Ilulissat in West Greenland put on quite a show for our arrival. Dead calm seas and blue skies, what better way to start an Arctic expedition. With much anticipation and excitement we loaded the final supplies aboard our 60 foot sailboat, made sure the water and diesel was topped up and cast off the lines. Ilulissat is the self proclaimed Iceberg capital of the world and it’s easy to see why. Billions of tons of ice floats past Ilulissat every year. We headed straight into this magnificent procession of drifting ice masses. Finn and Humpback whales were feeding close to town and it wasn’t long before we were spotting whales on all quadrants there must have been 15 or 20 of these massive cetaceans feeding on the abundant krill.
Fun as it was to sail amongst the bergs we decided we couldn’t miss this kayaking opportunity so within an hour of leaving harbor we were donning the drysuits and heading out to get a closer view of the icebergs and the whales.
We paddled through the iceberg maze for several hours, the whales also came out to play and we had several close encounters including a mother and calf humpback sleeping right next to us.
As the sun started getting low in the sky we headed back to the boat and enjoyed a delicious dinner. After dinner it was decided we’d use the good weather and start the crossing over to Baffin Island. As we left Disko Bay we cruised past huge icebergs glowing in the sunset. Greenland certainly did give us an amazing send off.
The crossing to Baffin was perfect, a small following sea with light winds and glorious sunshine. We sat out on deck watching the
glorious scene around us. Finishing a crossing and entering a distant new land is always exciting, during the afternoon of Day 4 we entered Sam Ford Fiord. A strong headwind had come up through the day which made going slow but that didn’t matter we had made it and wow what sight it was. Huge vertical walls erupting straight out of the ocean.We spent the afternoon enjoying a couple beverages and taking in the scenery.
Swiss Bay deep in Sam Ford Fiord provided the perfect place anchorage for the evening and although it took a couple tries to find a suitable entrance we weaved our way through a series of shallow bars and found the perfect place to drop the hook. Spirits were high as sun finally set behind the mountains and provided us with a Baffin Island sunset
We woke early to a perfect Arctic day, wasting little time we packed up lunch, and launched the kayaks. What a place and what a day, we kayaked further into the fiord and crossed over to the Northern side. The granite walls in Sam Ford are 2500ft tall and we were absolutely surrounded by them. This place makes you feel very small. The afternoon was spent hiking up a moraine with an incredible view of a glacier directly below us. Paddling back to the boat that evening we considered how grateful we were to be in such an amazing place in absolutely stunning conditions.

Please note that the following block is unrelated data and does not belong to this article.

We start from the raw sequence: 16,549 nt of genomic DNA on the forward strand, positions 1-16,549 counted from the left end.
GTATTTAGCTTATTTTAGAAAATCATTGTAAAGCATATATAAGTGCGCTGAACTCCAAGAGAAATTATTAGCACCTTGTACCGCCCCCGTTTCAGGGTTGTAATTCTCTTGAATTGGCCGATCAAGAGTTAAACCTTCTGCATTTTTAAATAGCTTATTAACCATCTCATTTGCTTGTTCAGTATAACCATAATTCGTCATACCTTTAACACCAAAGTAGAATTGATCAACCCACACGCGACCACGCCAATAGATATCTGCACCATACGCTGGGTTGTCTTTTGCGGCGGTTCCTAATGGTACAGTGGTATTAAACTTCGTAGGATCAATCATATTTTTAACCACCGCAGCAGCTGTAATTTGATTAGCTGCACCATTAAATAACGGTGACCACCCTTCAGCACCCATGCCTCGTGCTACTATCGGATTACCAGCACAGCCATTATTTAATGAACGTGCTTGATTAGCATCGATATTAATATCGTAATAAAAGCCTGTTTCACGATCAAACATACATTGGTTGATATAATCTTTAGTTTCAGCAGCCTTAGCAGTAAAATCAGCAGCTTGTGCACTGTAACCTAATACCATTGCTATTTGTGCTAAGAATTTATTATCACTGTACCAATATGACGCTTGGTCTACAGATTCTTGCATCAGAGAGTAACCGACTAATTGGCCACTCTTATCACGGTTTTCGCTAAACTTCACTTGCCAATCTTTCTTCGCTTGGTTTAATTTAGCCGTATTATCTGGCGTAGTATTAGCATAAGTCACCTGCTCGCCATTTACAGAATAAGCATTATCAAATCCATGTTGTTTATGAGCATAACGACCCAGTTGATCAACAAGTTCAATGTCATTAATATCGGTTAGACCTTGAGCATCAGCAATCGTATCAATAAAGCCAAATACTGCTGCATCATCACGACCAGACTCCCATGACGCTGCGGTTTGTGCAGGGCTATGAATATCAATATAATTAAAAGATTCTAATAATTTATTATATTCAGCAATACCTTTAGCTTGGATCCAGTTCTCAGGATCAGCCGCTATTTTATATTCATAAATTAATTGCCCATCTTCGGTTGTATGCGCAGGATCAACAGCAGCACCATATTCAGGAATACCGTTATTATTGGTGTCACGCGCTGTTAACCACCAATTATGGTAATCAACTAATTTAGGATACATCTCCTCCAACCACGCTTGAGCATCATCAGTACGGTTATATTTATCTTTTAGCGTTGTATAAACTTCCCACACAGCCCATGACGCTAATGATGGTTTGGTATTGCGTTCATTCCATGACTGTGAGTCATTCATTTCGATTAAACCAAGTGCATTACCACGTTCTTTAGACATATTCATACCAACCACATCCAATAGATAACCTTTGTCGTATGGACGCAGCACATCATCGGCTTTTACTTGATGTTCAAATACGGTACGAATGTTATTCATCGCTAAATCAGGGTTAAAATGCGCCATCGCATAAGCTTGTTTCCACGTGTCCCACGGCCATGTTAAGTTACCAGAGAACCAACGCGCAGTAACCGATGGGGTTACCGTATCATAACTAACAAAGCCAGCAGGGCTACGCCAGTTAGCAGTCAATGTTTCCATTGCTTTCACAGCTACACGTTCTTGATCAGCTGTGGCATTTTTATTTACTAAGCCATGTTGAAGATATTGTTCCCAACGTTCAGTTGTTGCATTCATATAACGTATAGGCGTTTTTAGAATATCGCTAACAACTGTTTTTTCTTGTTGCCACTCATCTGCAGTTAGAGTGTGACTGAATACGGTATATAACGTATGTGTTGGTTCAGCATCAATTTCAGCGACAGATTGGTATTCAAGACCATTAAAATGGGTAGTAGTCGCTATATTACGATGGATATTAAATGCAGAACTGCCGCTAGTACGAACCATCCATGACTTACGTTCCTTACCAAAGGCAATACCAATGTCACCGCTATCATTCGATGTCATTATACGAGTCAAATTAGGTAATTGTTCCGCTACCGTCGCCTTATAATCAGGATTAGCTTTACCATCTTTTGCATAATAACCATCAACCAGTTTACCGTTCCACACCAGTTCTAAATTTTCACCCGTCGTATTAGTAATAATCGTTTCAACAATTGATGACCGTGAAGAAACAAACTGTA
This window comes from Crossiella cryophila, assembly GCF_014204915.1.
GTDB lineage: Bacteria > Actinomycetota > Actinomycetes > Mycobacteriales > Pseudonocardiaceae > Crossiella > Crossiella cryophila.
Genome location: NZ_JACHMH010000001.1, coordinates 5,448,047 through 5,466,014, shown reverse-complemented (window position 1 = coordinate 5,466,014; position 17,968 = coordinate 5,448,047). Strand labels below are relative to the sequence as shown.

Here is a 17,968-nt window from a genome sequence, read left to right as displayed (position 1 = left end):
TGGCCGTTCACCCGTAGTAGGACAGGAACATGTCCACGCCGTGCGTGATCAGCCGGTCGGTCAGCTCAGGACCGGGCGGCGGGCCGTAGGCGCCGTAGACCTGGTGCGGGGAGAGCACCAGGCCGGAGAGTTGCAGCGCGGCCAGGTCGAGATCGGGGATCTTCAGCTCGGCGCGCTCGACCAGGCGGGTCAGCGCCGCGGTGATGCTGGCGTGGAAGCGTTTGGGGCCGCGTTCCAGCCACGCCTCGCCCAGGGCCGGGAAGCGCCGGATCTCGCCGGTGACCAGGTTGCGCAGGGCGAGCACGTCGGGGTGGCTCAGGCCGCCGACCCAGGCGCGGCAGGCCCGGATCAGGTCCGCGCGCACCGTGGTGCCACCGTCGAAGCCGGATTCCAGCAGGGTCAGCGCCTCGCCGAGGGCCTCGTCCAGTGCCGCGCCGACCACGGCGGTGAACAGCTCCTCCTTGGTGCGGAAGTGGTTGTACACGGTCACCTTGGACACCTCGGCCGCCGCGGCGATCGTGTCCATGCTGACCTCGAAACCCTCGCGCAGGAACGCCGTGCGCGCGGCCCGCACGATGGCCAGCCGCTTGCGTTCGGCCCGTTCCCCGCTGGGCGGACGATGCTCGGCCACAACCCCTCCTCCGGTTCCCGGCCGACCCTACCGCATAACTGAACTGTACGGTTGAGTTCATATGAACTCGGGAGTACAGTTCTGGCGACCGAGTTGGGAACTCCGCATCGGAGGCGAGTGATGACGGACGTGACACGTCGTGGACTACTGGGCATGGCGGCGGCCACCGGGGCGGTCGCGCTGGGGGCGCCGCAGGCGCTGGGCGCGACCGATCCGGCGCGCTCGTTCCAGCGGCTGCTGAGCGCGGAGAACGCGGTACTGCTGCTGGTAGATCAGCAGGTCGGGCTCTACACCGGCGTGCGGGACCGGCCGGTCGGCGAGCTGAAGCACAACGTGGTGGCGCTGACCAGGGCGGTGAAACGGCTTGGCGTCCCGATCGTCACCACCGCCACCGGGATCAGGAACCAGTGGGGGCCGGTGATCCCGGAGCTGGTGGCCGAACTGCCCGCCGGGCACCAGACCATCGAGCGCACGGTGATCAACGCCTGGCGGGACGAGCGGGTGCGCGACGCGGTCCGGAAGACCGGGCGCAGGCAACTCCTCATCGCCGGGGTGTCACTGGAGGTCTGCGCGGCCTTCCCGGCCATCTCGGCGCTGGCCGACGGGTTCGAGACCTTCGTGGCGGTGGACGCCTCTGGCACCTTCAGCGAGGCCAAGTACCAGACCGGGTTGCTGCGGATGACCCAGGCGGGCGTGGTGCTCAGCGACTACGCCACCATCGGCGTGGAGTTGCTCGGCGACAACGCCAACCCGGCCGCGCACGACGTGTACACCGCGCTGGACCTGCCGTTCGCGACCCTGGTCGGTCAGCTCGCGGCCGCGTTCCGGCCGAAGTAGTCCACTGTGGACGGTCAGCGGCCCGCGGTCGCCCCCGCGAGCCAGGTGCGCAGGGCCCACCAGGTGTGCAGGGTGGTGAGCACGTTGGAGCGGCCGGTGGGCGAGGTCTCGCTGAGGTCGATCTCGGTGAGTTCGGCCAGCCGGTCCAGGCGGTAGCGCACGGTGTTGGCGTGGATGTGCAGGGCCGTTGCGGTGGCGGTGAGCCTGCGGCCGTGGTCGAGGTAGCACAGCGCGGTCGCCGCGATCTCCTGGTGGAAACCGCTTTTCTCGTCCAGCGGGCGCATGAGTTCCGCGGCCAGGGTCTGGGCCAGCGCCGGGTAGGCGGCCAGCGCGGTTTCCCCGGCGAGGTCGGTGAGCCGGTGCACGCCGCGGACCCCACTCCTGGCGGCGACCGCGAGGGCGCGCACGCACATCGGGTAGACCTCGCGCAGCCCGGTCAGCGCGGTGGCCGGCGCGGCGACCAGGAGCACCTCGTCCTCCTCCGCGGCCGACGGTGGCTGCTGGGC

The weather took a turn for the worse during the following days . With strong winds we weren’t able to launch the kayaks instead we went on a couple hikes and paid a visit to Clyde River a remote indigenous settlement.
With a storm brewing in the Northern Atlantic we decided to return to Greenland early. It was a disappointing end to our time in Baffin, we had hoped to visit more of the island but with the storm worsening we didn’t want to get stuck in Baffin.
The crossing back wasn’t as smooth as the way over, thankfully however we had favorable winds allowing us to travel much faster.
After 2 days we pulled into the village of Qeqertarsuaq. A beautiful place with a really friendly bunch of locals. We walked through town, visited the museum and enjoyed a few Danish pastries.
During the afternoon we hiked up into the hills enjoying stunning views of the icebergs dotting the horizon. Our turnaround point was a spectacular waterfall which cascades back towards the village.
Up early the next day and heading deeper into Disko Bay, the winds had calmed right down and we took advantage of the great conditions with a long paddle down Ata Sund. Sending the boat ahead of us we paddled from one iceberg to the next. We caught up with the boat as the sun began setting and settled into a lovely anchorage close to the abandoned village of Ata.
Another early start saw us heading towards the Eqi Glacier. The boat dropped us off about 3 miles from the glacier front and we began paddling towards the impressive wall of ice.
Heralded as one of the most active glaciers in Greenland we instantly started paddling through patches of thick ice. At times it was tough going but we made it to within about 500 meters of the glacier front. Surrounded by ice we sat there and enjoyed the spectacle of thousands of tons of ice crashing into the ocean. With lunch fast approaching we headed for shore, weaving through the gaps in the ice we slowly made our way there. Getting through the ice started looking less likely so we diverted to a small rocky island which provided the perfect place to take a break.
The afternoon was spent hiking up to a small knoll. The view that this vantage point granted was absolutely stunning, 3 different glacier fronts and 3 different fiords. The setting sun only added to the scene. Our final day we made our way back to Ilulissat spotting several whales along the way each of us feeling a little nostalgic that the journey was finally coming to an end. Soon we would be back in the hustle and bustle of our normal worlds. And although we were looking forward to the comforts of never ending hot showers and full sized beds we would miss the adventure of exploring new lands and kayaking in places that few if any had before. We had not seen as much of Baffin Island as we had hoped but what we had seen inspired us and humbled us. The hot showers and pillow top comforts can wait, thankfully there are still places as wild and untamed as Baffin and Greenland.